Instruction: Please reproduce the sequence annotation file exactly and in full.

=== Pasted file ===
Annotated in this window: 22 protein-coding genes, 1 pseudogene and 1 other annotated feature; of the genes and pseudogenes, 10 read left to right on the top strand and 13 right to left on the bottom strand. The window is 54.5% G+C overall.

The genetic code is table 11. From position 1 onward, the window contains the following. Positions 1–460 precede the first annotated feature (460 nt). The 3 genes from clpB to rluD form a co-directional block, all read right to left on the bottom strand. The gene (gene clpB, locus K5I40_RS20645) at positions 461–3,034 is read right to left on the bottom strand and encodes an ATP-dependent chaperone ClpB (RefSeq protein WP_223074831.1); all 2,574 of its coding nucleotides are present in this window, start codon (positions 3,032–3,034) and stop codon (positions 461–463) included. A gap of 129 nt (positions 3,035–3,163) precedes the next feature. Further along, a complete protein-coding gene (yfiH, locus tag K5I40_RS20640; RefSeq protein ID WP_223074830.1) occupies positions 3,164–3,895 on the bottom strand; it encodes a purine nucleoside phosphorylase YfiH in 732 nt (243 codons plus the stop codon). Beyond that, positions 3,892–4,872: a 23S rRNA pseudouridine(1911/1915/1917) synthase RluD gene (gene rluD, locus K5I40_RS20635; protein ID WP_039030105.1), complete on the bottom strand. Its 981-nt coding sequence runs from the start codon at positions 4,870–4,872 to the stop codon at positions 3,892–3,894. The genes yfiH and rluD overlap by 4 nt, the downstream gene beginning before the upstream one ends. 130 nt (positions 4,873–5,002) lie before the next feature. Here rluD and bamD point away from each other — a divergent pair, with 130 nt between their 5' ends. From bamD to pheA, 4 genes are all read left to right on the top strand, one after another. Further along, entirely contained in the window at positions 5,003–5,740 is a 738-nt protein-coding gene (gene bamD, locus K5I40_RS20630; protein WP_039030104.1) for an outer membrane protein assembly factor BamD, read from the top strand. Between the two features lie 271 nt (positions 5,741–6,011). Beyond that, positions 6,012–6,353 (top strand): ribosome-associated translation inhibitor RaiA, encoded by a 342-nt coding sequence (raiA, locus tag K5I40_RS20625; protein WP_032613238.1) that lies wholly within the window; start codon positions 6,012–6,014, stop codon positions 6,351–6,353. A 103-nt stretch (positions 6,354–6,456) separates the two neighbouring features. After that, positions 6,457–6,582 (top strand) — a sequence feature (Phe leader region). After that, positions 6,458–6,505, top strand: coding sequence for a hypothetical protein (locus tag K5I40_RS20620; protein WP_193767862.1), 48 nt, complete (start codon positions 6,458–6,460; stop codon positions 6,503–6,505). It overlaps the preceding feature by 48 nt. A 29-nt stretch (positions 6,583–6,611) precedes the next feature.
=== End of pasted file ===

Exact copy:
Annotated in this window: 22 protein-coding genes, 1 pseudogene and 1 other annotated feature; of the genes and pseudogenes, 10 read left to right on the top strand and 13 right to left on the bottom strand. The window is 54.5% G+C overall.

The genetic code is table 11. From position 1 onward, the window contains the following. Positions 1–460 precede the first annotated feature (460 nt). The 3 genes from clpB to rluD form a co-directional block, all read right to left on the bottom strand. The gene (gene clpB, locus K5I40_RS20645) at positions 461–3,034 is read right to left on the bottom strand and encodes an ATP-dependent chaperone ClpB (RefSeq protein WP_223074831.1); all 2,574 of its coding nucleotides are present in this window, start codon (positions 3,032–3,034) and stop codon (positions 461–463) included. A gap of 129 nt (positions 3,035–3,163) precedes the next feature. Further along, a complete protein-coding gene (yfiH, locus tag K5I40_RS20640; RefSeq protein ID WP_223074830.1) occupies positions 3,164–3,895 on the bottom strand; it encodes a purine nucleoside phosphorylase YfiH in 732 nt (243 codons plus the stop codon). Beyond that, positions 3,892–4,872: a 23S rRNA pseudouridine(1911/1915/1917) synthase RluD gene (gene rluD, locus K5I40_RS20635; protein ID WP_039030105.1), complete on the bottom strand. Its 981-nt coding sequence runs from the start codon at positions 4,870–4,872 to the stop codon at positions 3,892–3,894. The genes yfiH and rluD overlap by 4 nt, the downstream gene beginning before the upstream one ends. 130 nt (positions 4,873–5,002) lie before the next feature. Here rluD and bamD point away from each other — a divergent pair, with 130 nt between their 5' ends. From bamD to pheA, 4 genes are all read left to right on the top strand, one after another. Further along, entirely contained in the window at positions 5,003–5,740 is a 738-nt protein-coding gene (gene bamD, locus K5I40_RS20630; protein WP_039030104.1) for an outer membrane protein assembly factor BamD, read from the top strand. Between the two features lie 271 nt (positions 5,741–6,011). Beyond that, positions 6,012–6,353 (top strand): ribosome-associated translation inhibitor RaiA, encoded by a 342-nt coding sequence (raiA, locus tag K5I40_RS20625; protein WP_032613238.1) that lies wholly within the window; start codon positions 6,012–6,014, stop codon positions 6,351–6,353. A 103-nt stretch (positions 6,354–6,456) separates the two neighbouring features. After that, positions 6,457–6,582 (top strand) — a sequence feature (Phe leader region). After that, positions 6,458–6,505, top strand: coding sequence for a hypothetical protein (locus tag K5I40_RS20620; protein WP_193767862.1), 48 nt, complete (start codon positions 6,458–6,460; stop codon positions 6,503–6,505). It overlaps the preceding feature by 48 nt. A 29-nt stretch (positions 6,583–6,611) precedes the next feature.